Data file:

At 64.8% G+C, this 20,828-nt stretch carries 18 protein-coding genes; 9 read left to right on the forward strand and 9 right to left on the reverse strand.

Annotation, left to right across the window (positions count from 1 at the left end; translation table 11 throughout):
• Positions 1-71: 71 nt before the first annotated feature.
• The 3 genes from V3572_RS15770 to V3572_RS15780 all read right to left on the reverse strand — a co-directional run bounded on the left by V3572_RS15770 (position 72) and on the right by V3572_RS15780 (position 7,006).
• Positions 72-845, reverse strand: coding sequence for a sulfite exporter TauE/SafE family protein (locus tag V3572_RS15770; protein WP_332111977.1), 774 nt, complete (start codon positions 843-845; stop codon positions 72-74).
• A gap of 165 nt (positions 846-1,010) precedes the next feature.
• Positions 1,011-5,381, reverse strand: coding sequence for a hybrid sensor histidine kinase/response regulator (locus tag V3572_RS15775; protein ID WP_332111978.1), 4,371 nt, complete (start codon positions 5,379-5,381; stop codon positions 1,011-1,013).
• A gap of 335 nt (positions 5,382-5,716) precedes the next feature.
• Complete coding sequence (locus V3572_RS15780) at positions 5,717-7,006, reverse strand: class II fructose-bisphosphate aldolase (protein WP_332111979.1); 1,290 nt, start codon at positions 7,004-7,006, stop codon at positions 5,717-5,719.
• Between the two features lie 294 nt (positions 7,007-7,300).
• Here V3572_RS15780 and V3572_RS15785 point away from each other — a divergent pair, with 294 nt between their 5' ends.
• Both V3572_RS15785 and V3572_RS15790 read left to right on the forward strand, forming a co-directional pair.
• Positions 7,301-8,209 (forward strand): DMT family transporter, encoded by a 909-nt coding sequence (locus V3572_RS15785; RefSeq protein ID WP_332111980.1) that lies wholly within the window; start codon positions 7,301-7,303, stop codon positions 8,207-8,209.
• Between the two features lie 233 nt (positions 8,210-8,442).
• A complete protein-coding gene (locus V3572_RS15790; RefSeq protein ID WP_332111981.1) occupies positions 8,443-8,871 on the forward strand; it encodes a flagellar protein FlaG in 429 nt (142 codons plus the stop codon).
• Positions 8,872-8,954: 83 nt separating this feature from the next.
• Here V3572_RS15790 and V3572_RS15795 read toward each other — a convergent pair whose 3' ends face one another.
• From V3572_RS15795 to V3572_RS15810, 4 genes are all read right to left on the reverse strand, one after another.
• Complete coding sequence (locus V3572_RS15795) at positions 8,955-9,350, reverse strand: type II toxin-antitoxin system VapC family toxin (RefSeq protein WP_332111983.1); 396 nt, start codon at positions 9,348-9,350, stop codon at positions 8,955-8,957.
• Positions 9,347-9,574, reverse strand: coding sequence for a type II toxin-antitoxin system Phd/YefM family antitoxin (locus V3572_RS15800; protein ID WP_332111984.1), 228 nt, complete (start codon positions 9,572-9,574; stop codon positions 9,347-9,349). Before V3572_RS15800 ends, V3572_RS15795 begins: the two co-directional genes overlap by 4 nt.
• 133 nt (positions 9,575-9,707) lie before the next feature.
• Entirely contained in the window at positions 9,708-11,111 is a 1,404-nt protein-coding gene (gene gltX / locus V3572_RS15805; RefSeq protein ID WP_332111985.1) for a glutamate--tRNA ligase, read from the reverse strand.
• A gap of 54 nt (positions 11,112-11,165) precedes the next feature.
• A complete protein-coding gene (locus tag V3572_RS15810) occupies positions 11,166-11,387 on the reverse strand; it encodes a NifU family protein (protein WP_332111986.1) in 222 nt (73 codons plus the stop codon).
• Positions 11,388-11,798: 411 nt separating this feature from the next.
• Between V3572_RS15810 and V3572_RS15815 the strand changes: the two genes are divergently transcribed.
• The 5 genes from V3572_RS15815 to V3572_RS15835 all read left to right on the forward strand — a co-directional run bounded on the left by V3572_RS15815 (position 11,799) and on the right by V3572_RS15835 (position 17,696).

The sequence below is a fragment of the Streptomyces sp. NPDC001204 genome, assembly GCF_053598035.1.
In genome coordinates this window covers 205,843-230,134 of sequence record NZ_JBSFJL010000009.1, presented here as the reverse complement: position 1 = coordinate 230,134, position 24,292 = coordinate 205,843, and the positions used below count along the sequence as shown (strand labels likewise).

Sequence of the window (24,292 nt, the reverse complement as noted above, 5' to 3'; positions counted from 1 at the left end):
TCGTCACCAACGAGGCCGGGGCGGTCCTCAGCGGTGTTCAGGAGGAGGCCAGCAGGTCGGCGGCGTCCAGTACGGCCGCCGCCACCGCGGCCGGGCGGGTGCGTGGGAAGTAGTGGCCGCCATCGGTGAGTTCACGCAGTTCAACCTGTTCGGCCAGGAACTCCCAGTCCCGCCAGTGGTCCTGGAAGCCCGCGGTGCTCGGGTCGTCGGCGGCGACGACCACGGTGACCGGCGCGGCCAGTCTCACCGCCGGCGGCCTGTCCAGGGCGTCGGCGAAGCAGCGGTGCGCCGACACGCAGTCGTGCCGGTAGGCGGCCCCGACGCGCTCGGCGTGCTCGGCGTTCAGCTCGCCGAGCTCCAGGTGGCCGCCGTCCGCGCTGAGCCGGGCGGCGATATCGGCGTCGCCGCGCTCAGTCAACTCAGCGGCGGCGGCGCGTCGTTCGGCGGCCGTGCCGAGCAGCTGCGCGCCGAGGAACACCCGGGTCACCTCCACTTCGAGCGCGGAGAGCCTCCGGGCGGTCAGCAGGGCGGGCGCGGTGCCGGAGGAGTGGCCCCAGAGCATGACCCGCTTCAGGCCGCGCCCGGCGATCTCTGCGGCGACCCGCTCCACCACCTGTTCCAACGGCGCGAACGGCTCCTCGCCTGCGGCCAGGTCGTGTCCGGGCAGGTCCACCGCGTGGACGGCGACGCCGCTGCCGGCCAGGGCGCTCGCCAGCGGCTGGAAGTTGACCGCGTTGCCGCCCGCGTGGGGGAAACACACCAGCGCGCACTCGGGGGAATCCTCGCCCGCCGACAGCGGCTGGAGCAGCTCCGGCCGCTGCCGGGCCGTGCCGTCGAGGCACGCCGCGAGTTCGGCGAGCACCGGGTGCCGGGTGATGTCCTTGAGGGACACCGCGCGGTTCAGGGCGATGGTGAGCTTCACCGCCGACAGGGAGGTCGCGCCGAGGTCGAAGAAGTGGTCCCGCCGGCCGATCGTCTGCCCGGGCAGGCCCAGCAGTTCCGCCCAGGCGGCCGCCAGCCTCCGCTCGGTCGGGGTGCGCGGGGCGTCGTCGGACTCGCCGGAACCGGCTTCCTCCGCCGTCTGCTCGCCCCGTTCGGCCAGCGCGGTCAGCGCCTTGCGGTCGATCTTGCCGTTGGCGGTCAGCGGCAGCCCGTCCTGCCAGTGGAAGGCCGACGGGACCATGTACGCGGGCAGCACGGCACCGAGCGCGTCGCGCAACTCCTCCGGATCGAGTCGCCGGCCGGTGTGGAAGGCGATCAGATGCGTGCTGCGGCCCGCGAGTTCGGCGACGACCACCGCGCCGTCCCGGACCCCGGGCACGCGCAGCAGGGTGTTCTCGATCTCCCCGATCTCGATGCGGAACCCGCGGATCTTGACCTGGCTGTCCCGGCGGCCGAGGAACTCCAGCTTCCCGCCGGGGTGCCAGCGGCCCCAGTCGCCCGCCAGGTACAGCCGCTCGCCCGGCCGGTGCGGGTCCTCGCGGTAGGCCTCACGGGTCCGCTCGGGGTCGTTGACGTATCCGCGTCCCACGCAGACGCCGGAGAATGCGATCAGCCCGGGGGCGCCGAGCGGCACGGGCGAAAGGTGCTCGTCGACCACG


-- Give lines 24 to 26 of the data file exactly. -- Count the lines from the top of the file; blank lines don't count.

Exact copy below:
• A complete protein-coding gene (locus tag V3572_RS15810) occupies positions 11,166-11,387 on the reverse strand; it encodes a NifU family protein (protein WP_332111986.1) in 222 nt (73 codons plus the stop codon).
• Positions 11,388-11,798: 411 nt separating this feature from the next.
• Between V3572_RS15810 and V3572_RS15815 the strand changes: the two genes are divergently transcribed.